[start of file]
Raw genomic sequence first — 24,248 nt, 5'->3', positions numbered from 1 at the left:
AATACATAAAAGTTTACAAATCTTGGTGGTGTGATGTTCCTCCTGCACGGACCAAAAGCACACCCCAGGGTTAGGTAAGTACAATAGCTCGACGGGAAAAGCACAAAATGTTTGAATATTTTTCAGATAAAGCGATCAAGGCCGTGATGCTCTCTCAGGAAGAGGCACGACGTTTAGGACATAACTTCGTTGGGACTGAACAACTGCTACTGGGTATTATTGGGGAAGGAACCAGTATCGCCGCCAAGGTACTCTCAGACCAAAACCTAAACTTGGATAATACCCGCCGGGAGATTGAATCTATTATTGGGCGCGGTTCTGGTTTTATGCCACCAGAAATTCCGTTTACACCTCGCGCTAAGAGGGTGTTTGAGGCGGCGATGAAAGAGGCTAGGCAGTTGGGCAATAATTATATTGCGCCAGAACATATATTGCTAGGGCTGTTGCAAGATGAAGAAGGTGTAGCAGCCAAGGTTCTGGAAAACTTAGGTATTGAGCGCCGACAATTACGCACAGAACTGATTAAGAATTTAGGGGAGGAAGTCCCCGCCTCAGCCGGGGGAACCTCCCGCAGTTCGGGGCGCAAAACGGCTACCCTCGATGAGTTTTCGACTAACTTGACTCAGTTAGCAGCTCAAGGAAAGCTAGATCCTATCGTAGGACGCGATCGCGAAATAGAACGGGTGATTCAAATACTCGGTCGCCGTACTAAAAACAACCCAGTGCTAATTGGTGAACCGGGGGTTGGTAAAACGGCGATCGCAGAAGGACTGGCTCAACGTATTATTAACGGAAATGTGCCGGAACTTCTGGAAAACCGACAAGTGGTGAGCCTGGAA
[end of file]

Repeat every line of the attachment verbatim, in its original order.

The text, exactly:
Raw genomic sequence first — 24,248 nt, 5'->3', positions numbered from 1 at the left:
AATACATAAAAGTTTACAAATCTTGGTGGTGTGATGTTCCTCCTGCACGGACCAAAAGCACACCCCAGGGTTAGGTAAGTACAATAGCTCGACGGGAAAAGCACAAAATGTTTGAATATTTTTCAGATAAAGCGATCAAGGCCGTGATGCTCTCTCAGGAAGAGGCACGACGTTTAGGACATAACTTCGTTGGGACTGAACAACTGCTACTGGGTATTATTGGGGAAGGAACCAGTATCGCCGCCAAGGTACTCTCAGACCAAAACCTAAACTTGGATAATACCCGCCGGGAGATTGAATCTATTATTGGGCGCGGTTCTGGTTTTATGCCACCAGAAATTCCGTTTACACCTCGCGCTAAGAGGGTGTTTGAGGCGGCGATGAAAGAGGCTAGGCAGTTGGGCAATAATTATATTGCGCCAGAACATATATTGCTAGGGCTGTTGCAAGATGAAGAAGGTGTAGCAGCCAAGGTTCTGGAAAACTTAGGTATTGAGCGCCGACAATTACGCACAGAACTGATTAAGAATTTAGGGGAGGAAGTCCCCGCCTCAGCCGGGGGAACCTCCCGCAGTTCGGGGCGCAAAACGGCTACCCTCGATGAGTTTTCGACTAACTTGACTCAGTTAGCAGCTCAAGGAAAGCTAGATCCTATCGTAGGACGCGATCGCGAAATAGAACGGGTGATTCAAATACTCGGTCGCCGTACTAAAAACAACCCAGTGCTAATTGGTGAACCGGGGGTTGGTAAAACGGCGATCGCAGAAGGACTGGCTCAACGTATTATTAACGGAAATGTGCCGGAACTTCTGGAAAACCGACAAGTGGTGAGCCTGGAA